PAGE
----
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Poison Ivy - Overview
Poison ivy is a plant that can cause mild to severe skin and allergic reactions after an exposure. People who have poison ivy symptoms can use Push Health to connect with a medical provider who can prescribe poison ivy treatment, including poison ivy cream and other poison ivy medications, when appropriate to do so.
What Is Poison Ivy?
Poison ivy is a type of plant that is common across the United States characterized by three smooth leaves that grow from a single stem. The poison ivy plant can be found as a shrub or vine with occasional flowers. The sap of the poison ivy plant contains a clear liquid called urushiol (similar to poison oak and poison sumac) which, on contact with skin, generally causes a skin reaction known as dermatitis.
Poison Ivy - Rash & Symptoms
What does a poison ivy rash look like? The rash caused by poison ivy is typically red, patchy and itchy with bumps or blisters and most people will have a reaction after a poison ivy exposure. Occasionally, the rash and lesions will produce a liquid discharge. Other symptoms that can occur after a poison ivy exposure include difficulty breathing if the sap is somehow inhaled and scars around the site of the rash due to scratching. Poison ivy can also cause damage to the gastrointestinal tract if ingested. Even with appropriate treatment, poison ivy symptoms can take weeks to resolve. Poison ivy is not contagious but any residual oil on one's skin can cause a reaction in anyone else who is exposed.
Poison Ivy - Treatment
Poison ivy treatment typically starts with interventions that can be done at home. The approach to poison ivy treatment involves removing any residual chemical to the extent possible and then relieving the itching and other symptoms associated with the poison ivy rash. Some cases of poison ivy rashes will resolve with the application of remedies such as aloe vera and oatmeal baths as well as calming lotions and creams.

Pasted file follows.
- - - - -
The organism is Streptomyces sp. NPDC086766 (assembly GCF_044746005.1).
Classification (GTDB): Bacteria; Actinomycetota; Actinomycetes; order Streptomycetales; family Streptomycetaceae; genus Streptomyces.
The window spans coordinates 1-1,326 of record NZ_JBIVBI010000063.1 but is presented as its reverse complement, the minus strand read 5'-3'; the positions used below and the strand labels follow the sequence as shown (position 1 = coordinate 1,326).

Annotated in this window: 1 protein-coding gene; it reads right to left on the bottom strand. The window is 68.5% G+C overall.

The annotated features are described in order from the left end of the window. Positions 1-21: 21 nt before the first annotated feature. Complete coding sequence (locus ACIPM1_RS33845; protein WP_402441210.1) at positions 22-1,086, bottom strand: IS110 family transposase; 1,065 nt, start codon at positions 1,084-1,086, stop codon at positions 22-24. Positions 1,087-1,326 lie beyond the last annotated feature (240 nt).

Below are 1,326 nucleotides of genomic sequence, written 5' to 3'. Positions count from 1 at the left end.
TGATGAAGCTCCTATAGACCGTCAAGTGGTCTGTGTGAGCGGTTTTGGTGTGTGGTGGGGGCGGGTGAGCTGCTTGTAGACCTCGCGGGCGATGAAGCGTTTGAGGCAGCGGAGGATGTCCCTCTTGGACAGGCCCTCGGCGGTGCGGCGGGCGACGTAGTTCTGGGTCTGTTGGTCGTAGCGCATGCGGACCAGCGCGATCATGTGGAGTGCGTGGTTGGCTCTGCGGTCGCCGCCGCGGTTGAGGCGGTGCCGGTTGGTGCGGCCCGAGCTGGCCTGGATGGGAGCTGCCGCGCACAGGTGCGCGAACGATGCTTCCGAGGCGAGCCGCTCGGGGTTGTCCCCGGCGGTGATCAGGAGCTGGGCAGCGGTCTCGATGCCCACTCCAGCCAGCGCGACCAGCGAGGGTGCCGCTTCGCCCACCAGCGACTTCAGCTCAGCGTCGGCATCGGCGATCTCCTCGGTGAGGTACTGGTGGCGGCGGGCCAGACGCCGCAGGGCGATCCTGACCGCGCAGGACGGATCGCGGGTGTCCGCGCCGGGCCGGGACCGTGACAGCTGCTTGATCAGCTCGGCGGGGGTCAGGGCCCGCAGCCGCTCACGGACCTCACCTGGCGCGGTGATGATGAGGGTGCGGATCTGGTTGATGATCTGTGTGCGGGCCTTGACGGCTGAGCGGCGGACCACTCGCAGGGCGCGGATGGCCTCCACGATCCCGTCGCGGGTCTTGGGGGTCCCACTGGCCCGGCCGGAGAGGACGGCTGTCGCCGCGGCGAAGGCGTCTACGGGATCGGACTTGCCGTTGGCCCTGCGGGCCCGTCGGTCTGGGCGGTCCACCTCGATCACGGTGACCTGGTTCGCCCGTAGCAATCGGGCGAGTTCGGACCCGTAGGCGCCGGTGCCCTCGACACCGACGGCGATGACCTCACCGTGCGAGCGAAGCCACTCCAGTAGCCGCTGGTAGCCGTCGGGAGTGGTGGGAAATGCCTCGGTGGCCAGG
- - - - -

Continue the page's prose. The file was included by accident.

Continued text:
Poison Ivy - Medications
In some circumstances, prescription poison ivy treatments may complement home options. Medications sometimes prescribed for poison ivy symptoms include the following:
- Betamethasone (Diprolene)
- Clobetasol (Clobex, Olux, Temovate)
- Naproxen (Naprosyn)
- Prednisone (Rayos)
- Triamcinolone (Kenalog)
In addition to getting poison ivy prescription medications, the first step to help cure poison ivy is washing with soap and water and possibly using over-the-counter poison ivy treatments like baking soda, calamine lotion, diphenhydramine and rubbing alcohol. Even with diligent treatment, poison ivy symptoms can last for 21 days or more, depending on the person.
Poison Ivy Medications - Side Effects
Medications used for poison ivy treatment can cause side effects. Many of these poison ivy medications are meant to reduce inflammation but, with prolonged use, can lead to suppression of the immune system. Other side effects from poison ivy treatment include nausea, fatigue, weight gain, and changes in the skin when poison ivy treatments are applied topically. Because of these side effects, it is important to discuss concerns and the appropriate treatment duration with a qualified medical provider before using prescription medications that help get rid of poison ivy symptoms.
More Poison Ivy Resources
Last updated February 14, 2023. Given the evolving nature of medicine and science, this information might not be accurate and should not be construed as medical advice or diagnosis / treatment recommendations. Please consult a licensed medical provider if you have additional questions. Please call 911 immediately or go to the nearest emergency room if you believe you are experiencing a medical emergency.